The Michigan Labor Legacy Landmark
Located in Philip Hart Plaza in downtown Detroit near the
intersection of Woodward and Jefferson
In 2000, the Michigan Labor History Society established a non-profit endeavor to create a monument that would celebrate the state’s contributions to the labor movement. Funding was obtained from the United Auto Workers, for the Detroit are AFL-CIO and from a variety of other civic and labor organizations. Sculptures were invited to enter a competition and submit sketches of their designs. 120 artists entered the competition.
The selection committee chose the sculpture you see, one called Transcending by the artists: David Barr from Livonia and Sergio de Guisti, an Italian sculpture living in Redford Township at this time of his selection. The two steel arcs—the work of David Barr—stretch 63 feet into Detroit’s sky and weigh 30 tons. Barr saw them as an elegantly stylized gear emerging from the ground. They are not joined and many assume that reminds viewers of the unfinished mission of the American labor movement. However, at night, a light project from one of the arcs at its zenith to the other. The sculptors assumed that viewers would focus on that light. To them, this light symbolized the energy of workers.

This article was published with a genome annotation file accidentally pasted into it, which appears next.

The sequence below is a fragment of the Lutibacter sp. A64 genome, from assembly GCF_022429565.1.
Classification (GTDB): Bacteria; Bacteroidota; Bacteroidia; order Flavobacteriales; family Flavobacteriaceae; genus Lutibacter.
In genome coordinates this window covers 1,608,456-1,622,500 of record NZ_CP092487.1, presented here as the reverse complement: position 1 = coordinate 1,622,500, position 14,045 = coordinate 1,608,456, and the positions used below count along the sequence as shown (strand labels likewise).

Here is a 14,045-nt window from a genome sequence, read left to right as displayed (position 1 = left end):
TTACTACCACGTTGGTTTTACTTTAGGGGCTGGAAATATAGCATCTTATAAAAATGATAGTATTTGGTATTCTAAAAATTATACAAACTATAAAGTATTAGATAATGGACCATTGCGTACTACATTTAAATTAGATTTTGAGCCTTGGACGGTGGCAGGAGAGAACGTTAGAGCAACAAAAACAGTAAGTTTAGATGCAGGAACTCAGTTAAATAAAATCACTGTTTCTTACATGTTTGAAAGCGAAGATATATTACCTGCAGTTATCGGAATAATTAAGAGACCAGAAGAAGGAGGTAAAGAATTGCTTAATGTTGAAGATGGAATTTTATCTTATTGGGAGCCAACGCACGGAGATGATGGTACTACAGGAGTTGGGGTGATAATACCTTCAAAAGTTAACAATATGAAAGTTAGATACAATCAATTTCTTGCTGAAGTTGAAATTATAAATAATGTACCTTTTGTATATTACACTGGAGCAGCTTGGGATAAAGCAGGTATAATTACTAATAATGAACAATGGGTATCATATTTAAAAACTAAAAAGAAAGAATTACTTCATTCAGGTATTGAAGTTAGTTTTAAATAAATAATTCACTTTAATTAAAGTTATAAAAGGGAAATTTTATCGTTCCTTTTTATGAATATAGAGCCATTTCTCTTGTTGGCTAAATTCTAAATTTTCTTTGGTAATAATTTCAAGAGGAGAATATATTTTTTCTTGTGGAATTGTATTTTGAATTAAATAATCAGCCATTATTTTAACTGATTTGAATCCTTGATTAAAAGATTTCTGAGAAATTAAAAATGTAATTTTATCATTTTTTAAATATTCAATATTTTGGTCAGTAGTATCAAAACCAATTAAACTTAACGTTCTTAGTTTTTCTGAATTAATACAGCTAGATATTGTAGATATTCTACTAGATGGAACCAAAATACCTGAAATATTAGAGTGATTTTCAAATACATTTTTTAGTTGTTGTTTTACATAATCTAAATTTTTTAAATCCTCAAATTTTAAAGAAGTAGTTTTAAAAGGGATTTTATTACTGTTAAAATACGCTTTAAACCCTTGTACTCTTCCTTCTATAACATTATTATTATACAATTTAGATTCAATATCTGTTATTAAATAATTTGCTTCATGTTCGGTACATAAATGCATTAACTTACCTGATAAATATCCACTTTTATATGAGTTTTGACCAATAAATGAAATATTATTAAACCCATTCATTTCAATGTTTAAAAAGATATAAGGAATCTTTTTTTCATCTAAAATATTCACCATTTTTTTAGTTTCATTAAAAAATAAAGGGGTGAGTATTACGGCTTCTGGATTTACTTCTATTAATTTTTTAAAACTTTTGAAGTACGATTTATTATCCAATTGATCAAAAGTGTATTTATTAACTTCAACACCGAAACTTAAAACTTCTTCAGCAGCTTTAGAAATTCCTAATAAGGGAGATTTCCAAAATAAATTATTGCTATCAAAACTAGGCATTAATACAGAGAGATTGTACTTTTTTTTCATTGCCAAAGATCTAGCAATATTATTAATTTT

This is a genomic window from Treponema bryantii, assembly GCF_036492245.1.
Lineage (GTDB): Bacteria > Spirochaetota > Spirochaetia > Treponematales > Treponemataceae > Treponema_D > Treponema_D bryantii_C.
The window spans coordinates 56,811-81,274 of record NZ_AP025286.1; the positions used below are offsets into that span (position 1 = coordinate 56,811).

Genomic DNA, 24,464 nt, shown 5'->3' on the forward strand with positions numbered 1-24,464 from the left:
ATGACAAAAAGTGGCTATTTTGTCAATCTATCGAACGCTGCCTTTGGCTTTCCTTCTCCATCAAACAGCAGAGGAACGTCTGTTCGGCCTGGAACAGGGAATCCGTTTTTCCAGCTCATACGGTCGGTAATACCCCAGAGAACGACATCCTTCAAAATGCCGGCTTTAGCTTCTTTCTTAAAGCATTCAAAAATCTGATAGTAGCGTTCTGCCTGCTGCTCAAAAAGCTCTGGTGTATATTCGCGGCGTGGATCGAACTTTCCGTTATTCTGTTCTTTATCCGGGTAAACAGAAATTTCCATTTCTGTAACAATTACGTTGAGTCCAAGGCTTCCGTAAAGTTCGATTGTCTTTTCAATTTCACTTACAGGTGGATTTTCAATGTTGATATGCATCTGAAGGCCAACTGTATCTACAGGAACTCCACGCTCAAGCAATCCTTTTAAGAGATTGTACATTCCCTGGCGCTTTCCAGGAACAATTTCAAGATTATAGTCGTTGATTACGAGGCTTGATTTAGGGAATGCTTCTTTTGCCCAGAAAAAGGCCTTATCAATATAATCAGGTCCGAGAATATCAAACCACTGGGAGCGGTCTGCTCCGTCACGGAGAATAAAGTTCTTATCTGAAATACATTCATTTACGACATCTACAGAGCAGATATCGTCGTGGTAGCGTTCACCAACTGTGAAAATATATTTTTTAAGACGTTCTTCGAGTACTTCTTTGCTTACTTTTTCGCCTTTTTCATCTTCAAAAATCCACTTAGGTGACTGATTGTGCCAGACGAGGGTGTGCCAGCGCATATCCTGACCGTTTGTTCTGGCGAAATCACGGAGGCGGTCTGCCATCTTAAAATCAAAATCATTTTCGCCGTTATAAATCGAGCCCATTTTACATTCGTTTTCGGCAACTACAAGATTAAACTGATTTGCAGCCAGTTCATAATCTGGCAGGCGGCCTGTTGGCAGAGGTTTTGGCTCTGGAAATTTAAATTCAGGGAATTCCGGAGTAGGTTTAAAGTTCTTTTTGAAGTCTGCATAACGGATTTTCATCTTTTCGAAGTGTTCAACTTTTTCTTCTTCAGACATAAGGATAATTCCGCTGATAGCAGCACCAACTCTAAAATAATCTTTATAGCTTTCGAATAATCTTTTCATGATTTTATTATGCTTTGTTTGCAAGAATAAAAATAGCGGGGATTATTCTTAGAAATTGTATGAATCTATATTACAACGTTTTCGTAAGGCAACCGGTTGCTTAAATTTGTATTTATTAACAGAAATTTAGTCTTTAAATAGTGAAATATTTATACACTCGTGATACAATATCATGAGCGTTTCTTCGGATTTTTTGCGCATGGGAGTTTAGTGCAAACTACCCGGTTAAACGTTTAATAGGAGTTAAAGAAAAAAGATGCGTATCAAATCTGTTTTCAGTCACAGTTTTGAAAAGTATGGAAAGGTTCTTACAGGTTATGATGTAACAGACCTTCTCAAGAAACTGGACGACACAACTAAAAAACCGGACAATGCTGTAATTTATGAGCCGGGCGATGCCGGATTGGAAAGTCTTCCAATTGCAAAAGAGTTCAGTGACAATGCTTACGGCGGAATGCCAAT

At the base you will see fourteen Vermont granite boulders, each six feet in height. The bas reliefs on those impressive boulders are the work of Sergio de Guisti. They remind us of the sacrifices and achievements of American workers.
There are also more than a dozen plaques commemorating the accomplishments of the American labor movement such as the prohibition of child labor, free public school education and employer paid pensions and health care.
Date of dedication: August 30 2003
Scupltors: Steel arc: David Barr
Bas reliefs on the granite stones: Sergio de Guisti
Architect: Charles Metz